You might want to protest that a sparkling new print of Grey Gardens violates the point of Grey Gardens. But if you feel strongly about it -- or if you've never had the chance to witness the Fall of the House of Beale on a big screen -- there's no excuse to miss the restoration of Albert and David Maysles's 1976 study of spirited decrepitude. Shot on 16mm, and still grainy, the story of the two generations of Ediths swanning and singing about their crumbling mansion remains elusive and dreamlike, no matter how its corners have been brightened.
The chance to apprehend the precise blackness of the stains on Big Edith's mattress is no revelation, of course. But Grey Gardens the film and Grey Gardens the East Hampton home both feel sunnier, now, a little more welcoming, as do the lives of the women who haunt them. The Maysleses' verite doc has always played as tragedy, comedy, horror, character study, and crackpot cabaret show, but this restoration feels as if it opens the blinds and sprays some Febreze, so that the film now lists just a touch more toward cheeriness.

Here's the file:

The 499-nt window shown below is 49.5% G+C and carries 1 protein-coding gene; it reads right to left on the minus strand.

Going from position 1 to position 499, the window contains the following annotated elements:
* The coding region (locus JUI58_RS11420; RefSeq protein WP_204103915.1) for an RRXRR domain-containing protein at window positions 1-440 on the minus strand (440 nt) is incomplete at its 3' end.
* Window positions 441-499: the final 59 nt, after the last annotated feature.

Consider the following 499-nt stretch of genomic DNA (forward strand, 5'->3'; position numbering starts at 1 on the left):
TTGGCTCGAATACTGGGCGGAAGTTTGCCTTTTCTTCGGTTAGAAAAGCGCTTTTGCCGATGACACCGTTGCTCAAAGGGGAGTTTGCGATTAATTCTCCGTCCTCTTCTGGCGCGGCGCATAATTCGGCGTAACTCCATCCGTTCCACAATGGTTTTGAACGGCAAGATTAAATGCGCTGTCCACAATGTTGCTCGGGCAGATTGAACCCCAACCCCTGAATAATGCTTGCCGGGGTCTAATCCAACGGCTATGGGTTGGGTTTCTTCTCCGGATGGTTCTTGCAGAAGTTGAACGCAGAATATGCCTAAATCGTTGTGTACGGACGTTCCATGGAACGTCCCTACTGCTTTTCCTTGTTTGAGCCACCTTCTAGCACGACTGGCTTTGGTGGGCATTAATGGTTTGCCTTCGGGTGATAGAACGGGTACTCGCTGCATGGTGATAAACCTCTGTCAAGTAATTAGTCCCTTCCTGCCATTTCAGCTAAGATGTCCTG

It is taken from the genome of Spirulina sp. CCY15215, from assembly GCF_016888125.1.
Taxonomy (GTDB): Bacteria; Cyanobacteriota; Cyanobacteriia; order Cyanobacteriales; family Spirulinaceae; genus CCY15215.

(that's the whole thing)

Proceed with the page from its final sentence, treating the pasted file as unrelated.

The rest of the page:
Watching it, feasting on its many small revelations, you might feel like one of those raccoons that snack upon the Wonder Bread that Edie the Younger dumps in the estate's attic — what exactly is it that we scavenge from the lives of the Ediths? There's inspiration to be found in them, of course: As the Hamptons crowd shuddered, and the tabloids giggled, this once well-off duo, abandoned by the men in Big Edith's life, survived together in codependent defiance, insistent on their dignity and worth even when infested with fleas.